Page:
When Web integration was first released in Windows 98, I was asked by literally hundreds of Windows users if they’d still be able to use Netscape (or any other Internet programs for that matter) when they upgraded. Even more prevalent was the angst surrounding the conception that users wouldn’t have any choice about the Internet integration—so much so that many people were reluctant to upgrade for that very reason. This is precisely the intention of the Internet integration—to suspend the myth that Microsoft software is the only choice.
The truth is that you do have a choice—not just for your default browser, but for all of the components that make up Internet integration and, indeed, all the components that make up your computer. The solutions in this chapter—and the rest of this book—will enable you to disable the options you don’t want, as well as customize the options you do want.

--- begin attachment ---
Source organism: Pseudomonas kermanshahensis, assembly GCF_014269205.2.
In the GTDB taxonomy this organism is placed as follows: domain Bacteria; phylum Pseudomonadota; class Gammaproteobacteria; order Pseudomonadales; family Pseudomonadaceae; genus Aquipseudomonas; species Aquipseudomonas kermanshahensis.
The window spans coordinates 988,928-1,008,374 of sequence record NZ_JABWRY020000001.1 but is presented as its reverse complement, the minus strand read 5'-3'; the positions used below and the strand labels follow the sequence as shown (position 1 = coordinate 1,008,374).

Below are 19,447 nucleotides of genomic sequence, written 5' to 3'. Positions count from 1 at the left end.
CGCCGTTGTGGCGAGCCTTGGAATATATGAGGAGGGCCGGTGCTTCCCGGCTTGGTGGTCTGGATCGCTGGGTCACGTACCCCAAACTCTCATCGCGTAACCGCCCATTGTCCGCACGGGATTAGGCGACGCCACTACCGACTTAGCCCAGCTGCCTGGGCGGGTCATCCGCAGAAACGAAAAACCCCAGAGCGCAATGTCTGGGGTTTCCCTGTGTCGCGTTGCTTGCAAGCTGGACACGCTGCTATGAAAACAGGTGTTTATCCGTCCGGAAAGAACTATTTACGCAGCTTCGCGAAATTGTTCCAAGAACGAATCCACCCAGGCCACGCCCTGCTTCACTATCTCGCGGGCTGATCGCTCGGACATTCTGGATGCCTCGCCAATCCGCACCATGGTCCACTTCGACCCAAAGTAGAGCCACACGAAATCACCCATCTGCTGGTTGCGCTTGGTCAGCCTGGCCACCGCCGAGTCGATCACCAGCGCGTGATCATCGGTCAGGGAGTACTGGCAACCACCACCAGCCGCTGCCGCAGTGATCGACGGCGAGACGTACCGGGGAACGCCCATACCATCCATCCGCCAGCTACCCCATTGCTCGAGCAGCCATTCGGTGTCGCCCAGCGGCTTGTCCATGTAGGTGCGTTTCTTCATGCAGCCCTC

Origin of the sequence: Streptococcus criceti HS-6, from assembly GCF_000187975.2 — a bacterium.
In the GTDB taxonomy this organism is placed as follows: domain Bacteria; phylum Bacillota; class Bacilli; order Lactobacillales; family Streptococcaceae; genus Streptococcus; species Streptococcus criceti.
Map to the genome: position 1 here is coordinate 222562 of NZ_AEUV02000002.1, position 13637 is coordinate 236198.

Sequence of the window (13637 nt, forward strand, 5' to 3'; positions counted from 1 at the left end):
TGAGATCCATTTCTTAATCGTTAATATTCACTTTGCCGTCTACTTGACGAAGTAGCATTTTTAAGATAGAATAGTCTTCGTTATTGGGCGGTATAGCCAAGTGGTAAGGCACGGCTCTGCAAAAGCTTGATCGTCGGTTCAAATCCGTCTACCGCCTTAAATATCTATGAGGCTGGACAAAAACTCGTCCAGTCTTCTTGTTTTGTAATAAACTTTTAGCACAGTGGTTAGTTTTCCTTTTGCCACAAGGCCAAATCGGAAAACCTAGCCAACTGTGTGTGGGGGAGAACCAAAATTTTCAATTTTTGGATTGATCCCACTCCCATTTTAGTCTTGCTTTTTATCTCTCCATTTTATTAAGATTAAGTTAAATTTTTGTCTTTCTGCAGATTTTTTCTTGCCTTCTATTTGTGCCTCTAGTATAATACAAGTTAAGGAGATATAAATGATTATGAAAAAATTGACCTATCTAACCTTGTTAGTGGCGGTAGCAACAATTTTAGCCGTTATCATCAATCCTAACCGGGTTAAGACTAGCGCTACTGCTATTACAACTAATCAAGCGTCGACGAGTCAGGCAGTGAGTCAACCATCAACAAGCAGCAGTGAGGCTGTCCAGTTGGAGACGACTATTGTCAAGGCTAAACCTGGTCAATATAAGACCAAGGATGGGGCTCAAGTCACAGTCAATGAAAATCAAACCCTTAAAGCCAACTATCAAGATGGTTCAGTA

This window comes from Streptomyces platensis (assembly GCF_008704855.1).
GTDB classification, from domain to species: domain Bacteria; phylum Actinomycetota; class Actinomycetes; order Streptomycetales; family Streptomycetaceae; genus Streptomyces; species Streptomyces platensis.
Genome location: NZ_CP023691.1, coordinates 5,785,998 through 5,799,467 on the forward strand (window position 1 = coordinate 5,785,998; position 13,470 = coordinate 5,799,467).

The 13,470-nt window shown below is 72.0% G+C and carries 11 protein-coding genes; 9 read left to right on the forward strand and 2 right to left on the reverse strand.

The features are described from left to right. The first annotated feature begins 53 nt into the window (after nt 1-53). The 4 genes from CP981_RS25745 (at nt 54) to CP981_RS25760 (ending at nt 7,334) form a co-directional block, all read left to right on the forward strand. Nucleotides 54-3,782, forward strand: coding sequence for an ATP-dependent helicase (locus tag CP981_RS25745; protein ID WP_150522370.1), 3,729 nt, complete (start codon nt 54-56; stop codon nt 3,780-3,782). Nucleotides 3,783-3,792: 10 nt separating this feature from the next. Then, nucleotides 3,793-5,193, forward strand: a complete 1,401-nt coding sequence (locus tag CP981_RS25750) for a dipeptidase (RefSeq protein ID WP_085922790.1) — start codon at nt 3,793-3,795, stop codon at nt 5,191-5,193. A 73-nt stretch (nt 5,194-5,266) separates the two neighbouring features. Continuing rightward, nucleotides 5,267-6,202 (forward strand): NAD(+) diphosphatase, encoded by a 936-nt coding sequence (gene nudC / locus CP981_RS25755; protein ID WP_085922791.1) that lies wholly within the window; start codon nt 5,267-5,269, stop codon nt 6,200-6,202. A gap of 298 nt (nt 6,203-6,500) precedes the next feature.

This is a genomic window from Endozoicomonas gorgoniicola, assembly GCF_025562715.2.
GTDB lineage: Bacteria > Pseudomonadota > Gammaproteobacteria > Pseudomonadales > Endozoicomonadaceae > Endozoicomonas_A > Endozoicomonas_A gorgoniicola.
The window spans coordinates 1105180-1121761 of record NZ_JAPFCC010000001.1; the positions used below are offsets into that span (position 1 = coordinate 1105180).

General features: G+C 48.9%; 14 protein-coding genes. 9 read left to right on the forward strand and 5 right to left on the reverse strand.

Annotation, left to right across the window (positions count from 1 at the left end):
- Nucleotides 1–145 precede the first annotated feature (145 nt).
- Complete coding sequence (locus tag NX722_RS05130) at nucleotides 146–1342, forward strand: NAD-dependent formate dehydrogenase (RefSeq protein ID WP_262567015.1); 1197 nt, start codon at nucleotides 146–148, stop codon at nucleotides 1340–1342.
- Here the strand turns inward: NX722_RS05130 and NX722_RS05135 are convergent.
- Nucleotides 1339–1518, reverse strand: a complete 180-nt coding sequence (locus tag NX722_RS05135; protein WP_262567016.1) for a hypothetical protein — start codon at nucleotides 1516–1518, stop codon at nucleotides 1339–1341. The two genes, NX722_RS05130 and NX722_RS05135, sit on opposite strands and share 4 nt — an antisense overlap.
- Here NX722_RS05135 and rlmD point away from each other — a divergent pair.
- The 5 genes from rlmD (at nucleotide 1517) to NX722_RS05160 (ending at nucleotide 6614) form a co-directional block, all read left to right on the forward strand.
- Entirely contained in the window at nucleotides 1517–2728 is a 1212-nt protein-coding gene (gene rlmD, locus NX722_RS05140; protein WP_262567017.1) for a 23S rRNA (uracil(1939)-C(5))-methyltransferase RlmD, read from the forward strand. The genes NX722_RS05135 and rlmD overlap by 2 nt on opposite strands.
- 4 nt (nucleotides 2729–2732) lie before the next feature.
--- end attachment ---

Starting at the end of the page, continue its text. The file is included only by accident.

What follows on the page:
The more you understand the technology behind the tools you use and the motivation for their design, the better you can take advantage of the entire system. The Internet is only a conduit through which we communicate with the various software tools installed on our computers. Although Windows comes with Internet Explorer, Outlook Express, Telnet, FTP, and other such programs, it’s often desirable to use different programs, either from Microsoft or from a third-party manufacturer.
To take advantage of whatever programs you use, you’ll want to make sure that each is made ...